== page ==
Hsiu-chuan Lee is Professor in the Department of English at National Taiwan Normal University, where she teaches Asian American studies, American literature, psychoanalysis, and film theories. Her essays have appeared in Mosaic, Amerasia Journal, Ariel, Concentric: Literary and Cultural Studies, Chung-wai Literary Quarterly, and Review of English and American Literature. She co-edited with Cathy J. Schlund-Vials and Guy Beauregard The Subject(s) of Human Rights: Crises, Violations, and Asian/American Critique (Temple UP, 2019).
“Writing, History, and Music in Do Not Say We Have Nothing: A Conversation with Madeleine Thien”
This conversation focuses on, but is not limited to, Do Not Say We Have Nothing (2016). In the first section, Thien dwells on creative writing’s mediating role in historical representation; she also comments on her relationship with characters and readers. The second section discusses the inspiring role of music in the creation of the novel and probes the meaning of music, silence, and mathematics in politics and for individual characters. In the third section, Thien deliberates on the motif of “the Book of Records” and the implications of taking “compiling” and “copying” as creative forms. In the last section, Thien turns to her approach to June Fourth by linking it to the history of the Cultural Revolution. She also compares her writing with Ma Jian’s Beijing Coma and discusses writing as a way to connect generations.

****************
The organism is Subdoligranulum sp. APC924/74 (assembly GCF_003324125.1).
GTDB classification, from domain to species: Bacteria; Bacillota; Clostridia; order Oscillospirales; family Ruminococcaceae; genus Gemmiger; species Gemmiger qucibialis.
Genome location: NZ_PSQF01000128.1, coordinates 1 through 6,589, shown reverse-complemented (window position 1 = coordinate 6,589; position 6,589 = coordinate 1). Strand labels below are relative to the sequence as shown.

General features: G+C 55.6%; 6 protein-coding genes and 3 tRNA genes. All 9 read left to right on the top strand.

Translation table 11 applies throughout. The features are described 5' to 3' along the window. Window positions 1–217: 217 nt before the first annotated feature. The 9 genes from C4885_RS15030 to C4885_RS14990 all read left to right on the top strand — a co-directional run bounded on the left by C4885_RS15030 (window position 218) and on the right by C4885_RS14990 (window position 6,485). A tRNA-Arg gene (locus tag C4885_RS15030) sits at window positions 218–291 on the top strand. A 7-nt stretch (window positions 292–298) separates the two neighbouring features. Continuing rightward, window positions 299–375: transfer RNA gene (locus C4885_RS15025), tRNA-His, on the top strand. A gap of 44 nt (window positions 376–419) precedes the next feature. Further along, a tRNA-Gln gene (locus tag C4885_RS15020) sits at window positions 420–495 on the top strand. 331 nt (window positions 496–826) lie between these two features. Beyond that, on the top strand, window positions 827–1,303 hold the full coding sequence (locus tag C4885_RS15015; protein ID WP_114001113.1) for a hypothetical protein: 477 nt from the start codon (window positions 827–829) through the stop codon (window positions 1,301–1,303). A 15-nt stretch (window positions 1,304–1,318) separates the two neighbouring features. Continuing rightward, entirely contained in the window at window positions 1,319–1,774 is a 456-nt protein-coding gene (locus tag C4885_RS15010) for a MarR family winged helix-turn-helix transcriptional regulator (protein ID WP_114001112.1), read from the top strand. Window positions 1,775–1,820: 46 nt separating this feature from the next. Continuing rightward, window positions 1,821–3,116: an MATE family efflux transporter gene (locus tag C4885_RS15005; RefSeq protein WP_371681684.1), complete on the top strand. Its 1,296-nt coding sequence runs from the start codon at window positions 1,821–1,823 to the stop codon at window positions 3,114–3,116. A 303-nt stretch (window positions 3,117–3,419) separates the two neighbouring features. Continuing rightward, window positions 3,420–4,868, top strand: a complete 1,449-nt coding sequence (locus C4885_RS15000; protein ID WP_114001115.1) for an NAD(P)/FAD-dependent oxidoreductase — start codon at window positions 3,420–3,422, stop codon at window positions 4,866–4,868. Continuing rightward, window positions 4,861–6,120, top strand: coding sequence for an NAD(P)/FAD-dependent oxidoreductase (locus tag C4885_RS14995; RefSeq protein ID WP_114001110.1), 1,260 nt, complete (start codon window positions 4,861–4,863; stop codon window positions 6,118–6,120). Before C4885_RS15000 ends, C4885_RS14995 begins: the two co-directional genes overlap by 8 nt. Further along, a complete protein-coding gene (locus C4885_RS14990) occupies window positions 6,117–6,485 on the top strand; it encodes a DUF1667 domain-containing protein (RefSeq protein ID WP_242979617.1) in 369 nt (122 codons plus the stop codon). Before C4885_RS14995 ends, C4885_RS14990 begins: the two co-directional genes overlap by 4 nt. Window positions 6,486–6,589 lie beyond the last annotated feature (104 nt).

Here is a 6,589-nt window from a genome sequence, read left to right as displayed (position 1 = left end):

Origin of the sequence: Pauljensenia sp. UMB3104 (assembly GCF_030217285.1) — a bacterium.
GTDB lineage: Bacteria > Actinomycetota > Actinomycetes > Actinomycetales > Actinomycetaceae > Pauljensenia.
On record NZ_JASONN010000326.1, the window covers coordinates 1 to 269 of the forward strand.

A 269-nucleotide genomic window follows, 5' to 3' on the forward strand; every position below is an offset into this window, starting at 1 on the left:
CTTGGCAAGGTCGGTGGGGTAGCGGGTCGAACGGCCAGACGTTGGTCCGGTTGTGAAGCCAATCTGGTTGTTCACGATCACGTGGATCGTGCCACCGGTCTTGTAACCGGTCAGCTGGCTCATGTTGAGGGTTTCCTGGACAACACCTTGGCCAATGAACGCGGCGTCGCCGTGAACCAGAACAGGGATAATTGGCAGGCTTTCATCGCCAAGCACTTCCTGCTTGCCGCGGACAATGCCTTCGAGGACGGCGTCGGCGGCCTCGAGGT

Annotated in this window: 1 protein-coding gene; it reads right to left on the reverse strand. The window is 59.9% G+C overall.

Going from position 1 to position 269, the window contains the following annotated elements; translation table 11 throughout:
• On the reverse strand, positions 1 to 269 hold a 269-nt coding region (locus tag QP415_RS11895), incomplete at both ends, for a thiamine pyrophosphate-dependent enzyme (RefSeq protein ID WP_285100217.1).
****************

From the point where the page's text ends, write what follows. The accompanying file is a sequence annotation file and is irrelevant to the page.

Canadian Literature issue 238, Rescaling CanLit: Global Readings, is available to order through our online store.